When you work remotely interactions between management and staff become increasingly transactional. Leaders need to avoid making decrees without explaining the reasoning behind them, and the thought process that led to them. Failure to do so can create a secondary culture within the workforce composed of rumours and hearsay, which can lead to mistrust.
Leaders therefore need to firstly be clear in the reasoning for their decisions, but also explicit about the culture they want to create. Your corporate culture must be written down and communicated frequently so employees can use them to guide their everyday work.
This is particularly beneficial for multinational companies spread across geographies and timezones and encompassing multiple cultures. Whether your teams are based in Singapore or San Francisco, they all have a code of conduct to adhere to This is crucial for dealing with conflict in a productive way and creating teams that collaborate and respect each other.
Create virtual spaces to socialise
Leaders mustn’t forget the more pastoral benefits of the workspace. Spontaneous water-cooler chats may seem trite, but they’re an essential means of colleagues building rapport and learning about one another’s lives outside of work.
Socialising should not disappear when you transition to remote work. That would be bad for business, productivity, and employee wellbeing. Instead, I would encourage you to get creative and use different functionalities of the collaboration tools you’re probably using daily. We use Donut within our Slack channels, that randomly pairs three employees together and schedules them for a meeting. The intention is to bring employees together that otherwise may never interact and have them connect on topics beyond the workplace, such as life, family, etc. Donut has been a fantastic aid in keeping our distributed workforce feeling connected. We’ve also utilised the results of both our semi-annual engagement survey and more frequent pulse surveys to give us insight into how effective these engagement programmes have been and where we could tweak them to make them even better.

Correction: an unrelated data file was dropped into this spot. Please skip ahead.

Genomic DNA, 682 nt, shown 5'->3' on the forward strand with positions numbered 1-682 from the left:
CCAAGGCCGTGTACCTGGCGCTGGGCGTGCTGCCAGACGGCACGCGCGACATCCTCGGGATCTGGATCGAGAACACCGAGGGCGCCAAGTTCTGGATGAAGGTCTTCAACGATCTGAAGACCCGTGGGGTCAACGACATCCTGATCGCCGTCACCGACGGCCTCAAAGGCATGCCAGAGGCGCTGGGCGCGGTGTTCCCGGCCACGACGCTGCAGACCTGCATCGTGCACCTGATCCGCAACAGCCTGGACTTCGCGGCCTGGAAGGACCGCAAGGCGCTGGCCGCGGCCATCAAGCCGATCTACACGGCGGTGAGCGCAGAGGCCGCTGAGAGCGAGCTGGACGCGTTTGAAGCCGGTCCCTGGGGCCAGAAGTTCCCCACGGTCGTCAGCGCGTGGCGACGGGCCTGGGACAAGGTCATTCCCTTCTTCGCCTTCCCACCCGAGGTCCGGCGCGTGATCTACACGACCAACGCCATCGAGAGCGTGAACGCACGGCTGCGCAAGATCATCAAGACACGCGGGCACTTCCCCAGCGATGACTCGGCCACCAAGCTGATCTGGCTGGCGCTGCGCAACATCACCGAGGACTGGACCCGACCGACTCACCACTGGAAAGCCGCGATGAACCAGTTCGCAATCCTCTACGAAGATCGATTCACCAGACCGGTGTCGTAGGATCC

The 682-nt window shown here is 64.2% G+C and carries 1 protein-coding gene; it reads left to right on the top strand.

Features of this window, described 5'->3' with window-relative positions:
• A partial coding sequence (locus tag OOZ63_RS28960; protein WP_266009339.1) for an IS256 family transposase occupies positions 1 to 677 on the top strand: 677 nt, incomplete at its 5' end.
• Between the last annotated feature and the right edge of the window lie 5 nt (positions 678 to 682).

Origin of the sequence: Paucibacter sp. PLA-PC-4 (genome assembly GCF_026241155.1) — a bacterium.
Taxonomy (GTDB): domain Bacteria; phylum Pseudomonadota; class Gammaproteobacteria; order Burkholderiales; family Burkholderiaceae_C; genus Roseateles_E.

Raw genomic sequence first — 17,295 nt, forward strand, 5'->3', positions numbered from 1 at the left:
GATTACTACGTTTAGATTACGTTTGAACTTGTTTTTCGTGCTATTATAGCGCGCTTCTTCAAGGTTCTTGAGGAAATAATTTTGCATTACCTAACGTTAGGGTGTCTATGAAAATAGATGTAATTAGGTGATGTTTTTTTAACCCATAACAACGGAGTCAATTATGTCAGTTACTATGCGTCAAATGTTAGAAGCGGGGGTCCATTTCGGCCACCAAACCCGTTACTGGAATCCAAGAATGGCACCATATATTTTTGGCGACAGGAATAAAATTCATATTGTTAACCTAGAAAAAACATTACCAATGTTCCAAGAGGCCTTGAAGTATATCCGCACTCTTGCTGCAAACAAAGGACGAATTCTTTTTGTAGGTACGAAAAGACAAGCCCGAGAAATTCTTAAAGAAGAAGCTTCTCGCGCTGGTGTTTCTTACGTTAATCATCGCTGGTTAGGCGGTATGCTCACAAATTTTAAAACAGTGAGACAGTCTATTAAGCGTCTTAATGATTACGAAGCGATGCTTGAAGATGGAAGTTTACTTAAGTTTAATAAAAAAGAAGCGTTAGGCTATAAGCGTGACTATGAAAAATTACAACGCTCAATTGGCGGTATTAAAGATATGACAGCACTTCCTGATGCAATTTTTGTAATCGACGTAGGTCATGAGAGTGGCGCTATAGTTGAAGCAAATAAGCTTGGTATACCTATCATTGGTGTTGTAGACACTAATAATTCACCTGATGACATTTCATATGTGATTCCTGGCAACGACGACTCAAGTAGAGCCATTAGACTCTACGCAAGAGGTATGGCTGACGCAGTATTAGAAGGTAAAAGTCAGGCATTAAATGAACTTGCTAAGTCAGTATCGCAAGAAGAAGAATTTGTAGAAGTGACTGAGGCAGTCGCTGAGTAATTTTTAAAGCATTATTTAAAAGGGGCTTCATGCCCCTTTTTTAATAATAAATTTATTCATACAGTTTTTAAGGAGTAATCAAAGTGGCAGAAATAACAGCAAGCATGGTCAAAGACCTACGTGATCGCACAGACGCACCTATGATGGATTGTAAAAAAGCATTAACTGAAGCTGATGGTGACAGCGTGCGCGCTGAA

Don’t neglect security
Security should always be a top priority, especially especially as people are logging into more services remotely. Your business’ IT and Security teams should have set up multi-factor authentication as the minimum standard. As new apps are connected to better enable any of the measures described above, your IT teams and managers should also be educating their teams about the access third-party providers have to their data.
Managers have a crucial role to play as evangelists of security best practice. They should be monitoring whether their teams are completing their security awareness training and, if new apps or technology are being introduced, ensuring that the appropriate channels are open for them to ask questions. The pandemic has been a lucrative time for cybercriminals, who have taken advantage of some lapses in security best practice. Ensuring security is everyone’s business, but it starts from the top.
Building for the future
For many businesses the move to remote working will have been, and is continuing to be, a difficult transition. Admittedly, remote work is not a perfect substitute for personal communication. When circumstances allow, we would recommend managers meet with their teams in-person at least once a year. managers meet with their teams at least once a year.
However, even whilst the pandemic still hampers our ability to travel and meet face to face, it is still possible to have a distributed team that is productive, collaborative, and happy. If leaders take the time and make the effort to foster a culture built on trust, it will open up opportunities for you in the long-term, no matter what that future may be.